I was home for the holidays and went to watch an 11u hockey game. My Dad is helping out as an assistant coach this year.
In 80 minutes of sitting in the top row of an ice rink, I observed a lot.
Mostly poor behavior.
And if you can make it through this entire article, I promise to share some tools. Some of this might hurt your “ego” because you engage in certain behaviors. My question is… Would you change your behavior now so your kid doesn’t fall out of love with a sport he is currently obsessed with?
Be an adult and read some hard truths so your poor kid doesn’t quit this game.
Here are two mental models you need to understand.
Thomas Waschenfelder explains inversion succinctly in his article, Inversion: Solving Problems in Reverse (click to read entire article)
What’s one way to get more of the thing you want? Avoid the thing that will destroy the thing you want. To get more life, just avoid death. To get more good, avoid the bad. This is inversion.
Know what disaster looks like, and then avoid doing the things that will lead to it.
So as a parent of a child who plays hockey, what does disaster look like for you?
Your kid falling out of love with the game?
Your kid resenting you?
Your kid quitting something before he can extract life lessons?
Those will be on my list of things to avoid.
However, in observing this game, I think parents are clueless to this mental model because they engaged in many net-negative behaviors that will lead their kid closer to the “disaster” and further from the “NHL.”
Here’s a rule of thumb to consider…
Every behavior you think as a parent is getting them closer to the NHL, the more harm it’s causing in reality. I’ll walk through a few examples. I don’t think you have ill intentions, I think your energy is misguided.
Yelling from the Stands
Parents that yell think:
I’m encouraging my son/daughter to try harder, be better, etc
I can give them quick advice they can hear and apply
The coach isn’t telling them to do this so I’ll yell it quickly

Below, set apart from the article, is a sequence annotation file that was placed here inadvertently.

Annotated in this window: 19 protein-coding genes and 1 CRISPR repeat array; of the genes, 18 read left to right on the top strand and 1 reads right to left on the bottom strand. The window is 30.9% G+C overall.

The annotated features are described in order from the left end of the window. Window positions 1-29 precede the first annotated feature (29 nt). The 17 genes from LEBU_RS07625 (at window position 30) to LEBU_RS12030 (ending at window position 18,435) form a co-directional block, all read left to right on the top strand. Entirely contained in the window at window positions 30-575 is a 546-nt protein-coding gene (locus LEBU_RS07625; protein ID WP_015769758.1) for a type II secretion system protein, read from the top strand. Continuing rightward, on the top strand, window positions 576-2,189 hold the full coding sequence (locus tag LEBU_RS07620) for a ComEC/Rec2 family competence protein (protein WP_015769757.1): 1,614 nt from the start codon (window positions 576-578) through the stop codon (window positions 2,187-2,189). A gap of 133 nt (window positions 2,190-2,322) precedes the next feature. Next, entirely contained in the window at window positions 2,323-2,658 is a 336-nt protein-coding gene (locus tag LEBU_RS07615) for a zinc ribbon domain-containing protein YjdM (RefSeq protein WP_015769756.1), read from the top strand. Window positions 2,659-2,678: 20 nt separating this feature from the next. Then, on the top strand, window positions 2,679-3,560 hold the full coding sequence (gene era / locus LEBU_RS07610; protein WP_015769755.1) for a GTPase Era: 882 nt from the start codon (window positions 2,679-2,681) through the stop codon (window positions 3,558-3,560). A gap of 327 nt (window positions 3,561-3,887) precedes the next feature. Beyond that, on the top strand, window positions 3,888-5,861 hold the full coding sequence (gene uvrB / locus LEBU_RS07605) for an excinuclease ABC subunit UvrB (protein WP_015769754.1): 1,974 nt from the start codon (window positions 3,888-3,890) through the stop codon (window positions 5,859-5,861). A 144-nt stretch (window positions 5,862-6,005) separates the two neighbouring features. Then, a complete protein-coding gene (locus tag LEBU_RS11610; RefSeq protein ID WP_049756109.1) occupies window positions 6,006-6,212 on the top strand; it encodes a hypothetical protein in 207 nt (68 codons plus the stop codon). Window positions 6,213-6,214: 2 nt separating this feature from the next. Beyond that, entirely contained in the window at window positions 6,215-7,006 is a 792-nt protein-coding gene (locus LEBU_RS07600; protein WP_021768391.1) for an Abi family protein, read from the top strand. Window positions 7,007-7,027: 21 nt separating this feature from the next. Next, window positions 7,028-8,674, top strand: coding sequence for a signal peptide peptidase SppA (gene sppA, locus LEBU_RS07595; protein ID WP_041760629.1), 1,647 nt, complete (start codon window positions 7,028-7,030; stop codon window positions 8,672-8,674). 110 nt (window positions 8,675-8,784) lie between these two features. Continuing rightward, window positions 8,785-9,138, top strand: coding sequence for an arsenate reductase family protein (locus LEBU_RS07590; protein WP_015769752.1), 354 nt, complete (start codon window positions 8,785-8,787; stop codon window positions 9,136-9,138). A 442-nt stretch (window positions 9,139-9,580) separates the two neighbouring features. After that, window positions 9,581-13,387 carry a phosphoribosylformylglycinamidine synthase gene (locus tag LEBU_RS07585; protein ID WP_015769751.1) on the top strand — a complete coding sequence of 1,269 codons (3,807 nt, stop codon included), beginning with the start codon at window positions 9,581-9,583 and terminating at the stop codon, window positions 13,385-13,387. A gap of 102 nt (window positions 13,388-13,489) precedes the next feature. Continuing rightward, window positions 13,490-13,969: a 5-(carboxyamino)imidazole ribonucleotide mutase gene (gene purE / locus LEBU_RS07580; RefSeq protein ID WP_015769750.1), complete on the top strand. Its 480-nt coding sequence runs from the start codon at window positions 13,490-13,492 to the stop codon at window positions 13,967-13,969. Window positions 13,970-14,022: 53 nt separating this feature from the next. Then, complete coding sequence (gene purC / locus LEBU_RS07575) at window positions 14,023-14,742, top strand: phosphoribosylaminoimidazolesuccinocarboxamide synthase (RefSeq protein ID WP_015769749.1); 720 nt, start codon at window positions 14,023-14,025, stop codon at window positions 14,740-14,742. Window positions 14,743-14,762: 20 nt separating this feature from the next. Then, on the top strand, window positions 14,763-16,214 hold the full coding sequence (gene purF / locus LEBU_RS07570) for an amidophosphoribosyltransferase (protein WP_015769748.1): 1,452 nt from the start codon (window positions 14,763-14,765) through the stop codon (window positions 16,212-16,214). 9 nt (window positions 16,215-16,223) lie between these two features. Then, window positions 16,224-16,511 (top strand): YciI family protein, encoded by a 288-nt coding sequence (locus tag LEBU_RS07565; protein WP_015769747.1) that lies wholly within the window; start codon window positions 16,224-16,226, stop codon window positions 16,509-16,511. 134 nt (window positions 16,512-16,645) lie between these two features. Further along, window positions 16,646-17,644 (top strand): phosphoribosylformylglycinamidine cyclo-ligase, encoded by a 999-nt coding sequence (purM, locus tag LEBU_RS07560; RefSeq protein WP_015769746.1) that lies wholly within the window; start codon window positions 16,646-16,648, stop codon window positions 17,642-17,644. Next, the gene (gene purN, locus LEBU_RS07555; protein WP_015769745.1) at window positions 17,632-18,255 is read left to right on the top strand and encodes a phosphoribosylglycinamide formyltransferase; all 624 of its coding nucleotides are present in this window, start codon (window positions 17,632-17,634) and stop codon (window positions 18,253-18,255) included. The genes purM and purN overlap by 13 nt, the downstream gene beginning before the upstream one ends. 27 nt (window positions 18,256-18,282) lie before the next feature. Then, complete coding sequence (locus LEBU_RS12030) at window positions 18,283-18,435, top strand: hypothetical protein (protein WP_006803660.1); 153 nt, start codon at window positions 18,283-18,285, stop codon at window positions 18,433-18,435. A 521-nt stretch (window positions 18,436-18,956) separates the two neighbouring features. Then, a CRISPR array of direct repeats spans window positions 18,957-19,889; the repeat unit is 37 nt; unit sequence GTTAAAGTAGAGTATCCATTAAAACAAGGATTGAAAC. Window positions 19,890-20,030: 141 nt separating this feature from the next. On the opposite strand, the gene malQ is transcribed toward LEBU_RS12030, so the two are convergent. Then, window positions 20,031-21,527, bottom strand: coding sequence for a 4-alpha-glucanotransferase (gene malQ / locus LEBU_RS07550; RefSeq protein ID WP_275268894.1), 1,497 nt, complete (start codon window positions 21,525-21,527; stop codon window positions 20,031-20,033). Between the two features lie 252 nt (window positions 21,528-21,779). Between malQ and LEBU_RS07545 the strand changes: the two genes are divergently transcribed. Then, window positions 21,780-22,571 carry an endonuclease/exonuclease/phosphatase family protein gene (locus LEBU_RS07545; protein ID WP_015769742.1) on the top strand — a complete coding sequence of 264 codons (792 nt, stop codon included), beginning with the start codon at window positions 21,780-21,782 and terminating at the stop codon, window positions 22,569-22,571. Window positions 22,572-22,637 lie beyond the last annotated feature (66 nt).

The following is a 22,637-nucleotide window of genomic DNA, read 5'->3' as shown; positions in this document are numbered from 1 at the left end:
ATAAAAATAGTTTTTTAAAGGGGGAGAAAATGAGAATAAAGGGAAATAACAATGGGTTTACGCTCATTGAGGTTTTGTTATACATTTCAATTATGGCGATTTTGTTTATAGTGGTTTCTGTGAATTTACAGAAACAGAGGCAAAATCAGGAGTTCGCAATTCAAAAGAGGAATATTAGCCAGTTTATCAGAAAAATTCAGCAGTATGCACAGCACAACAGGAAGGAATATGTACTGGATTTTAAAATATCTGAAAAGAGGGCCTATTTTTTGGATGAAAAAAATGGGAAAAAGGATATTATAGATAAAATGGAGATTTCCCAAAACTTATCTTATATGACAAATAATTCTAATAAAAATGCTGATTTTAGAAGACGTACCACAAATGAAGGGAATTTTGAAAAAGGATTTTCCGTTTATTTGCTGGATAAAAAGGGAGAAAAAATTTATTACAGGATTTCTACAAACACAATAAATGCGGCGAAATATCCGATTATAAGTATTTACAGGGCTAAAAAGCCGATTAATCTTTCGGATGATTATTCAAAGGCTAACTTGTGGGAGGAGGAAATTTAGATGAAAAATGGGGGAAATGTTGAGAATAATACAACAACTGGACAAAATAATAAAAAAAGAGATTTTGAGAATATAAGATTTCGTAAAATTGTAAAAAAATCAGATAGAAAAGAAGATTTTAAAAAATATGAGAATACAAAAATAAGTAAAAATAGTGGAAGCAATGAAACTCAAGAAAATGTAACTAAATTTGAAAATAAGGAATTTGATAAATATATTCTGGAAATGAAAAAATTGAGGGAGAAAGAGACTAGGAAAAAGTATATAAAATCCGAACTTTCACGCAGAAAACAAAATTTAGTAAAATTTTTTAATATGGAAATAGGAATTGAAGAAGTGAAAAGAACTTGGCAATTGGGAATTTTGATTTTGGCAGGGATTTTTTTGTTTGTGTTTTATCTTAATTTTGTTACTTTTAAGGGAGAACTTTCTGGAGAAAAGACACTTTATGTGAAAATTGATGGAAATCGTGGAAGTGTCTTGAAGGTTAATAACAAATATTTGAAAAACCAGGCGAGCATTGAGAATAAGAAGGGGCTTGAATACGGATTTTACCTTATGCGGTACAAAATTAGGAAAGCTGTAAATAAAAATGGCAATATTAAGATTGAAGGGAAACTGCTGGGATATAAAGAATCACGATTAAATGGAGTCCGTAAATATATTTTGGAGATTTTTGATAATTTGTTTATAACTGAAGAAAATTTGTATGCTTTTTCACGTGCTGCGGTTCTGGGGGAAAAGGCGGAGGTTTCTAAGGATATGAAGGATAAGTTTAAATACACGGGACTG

Parents that yell in reality:
Create a quick injection of stress for their son or daughter which hurts their ability to think and make decisions on the ice( learn the science of that here)
Disrupt the signal and create more noise for your son/daughter to sift through which again hurts their ability to play to their best ability
Distract from the messages the coaches are sending the players… Which, you guessed it… Makes them worse
Taking Notes of Negative Things for the Car Ride Home
One father of this 11u team… (bless his soul) was keeping a game sheet of notes for his kid. But he only wrote down negative things.
And on the car ride home… His poor kid was going to hear about all of them.
If you’re this dad, I’ve got some inversion for you… Stop being this guy immediately.
Your kid is 11. Take him for ice cream after the game. Tell him you loved watching him play. Tell him even though that between the legs, saucer pass, through traffic didn’t work to keep looking for creative ways to make plays.
Joke with him about falling down trying to stop at the faceoff in the 2nd period.
But for fucks sake, do not lecture him on everything he didn’t do up to your standards in an 11u game. That is not how to avoid disaster…
That is how you ensure it. How would you like those things to happen to you?
That’s where we are going next.
User experience is defined as “the overall experience of a person using a product such as a website or a computer application, especially in terms of how easy or pleasing it is to use.”
An experience is created for:
your kids every time you interact with them
When you say something or do something to them, they think something and feel something.
This is where empathy and social awareness come in.
You need to get inside of the user’s head and understand how your behavior makes them feel. Just as good companies survey their customers, you need to check in with your kids. If you’re engaging in “disaster parent behavior” ask your kid open-ended and non-leading questions:
When I yell from the stands, how does that make you feel?
When I go over the things you did poorly on the ride home, is that enjoyable/beneficial/fun for you?
What do I do as a hockey parent that you don’t like or wish I would stop doing?
Understand user experience, how would you like to be subjected to “death of 1000 cuts?”
Avoid disaster. Invert your parenting. Your kids will love the game and love you more for acting more intentionally and less impulsively.
To being better,
(Just an observant coach who cares)
P.S. If you’re a coach and want a potential solution to your “parent problems” read my next article and run this experiment.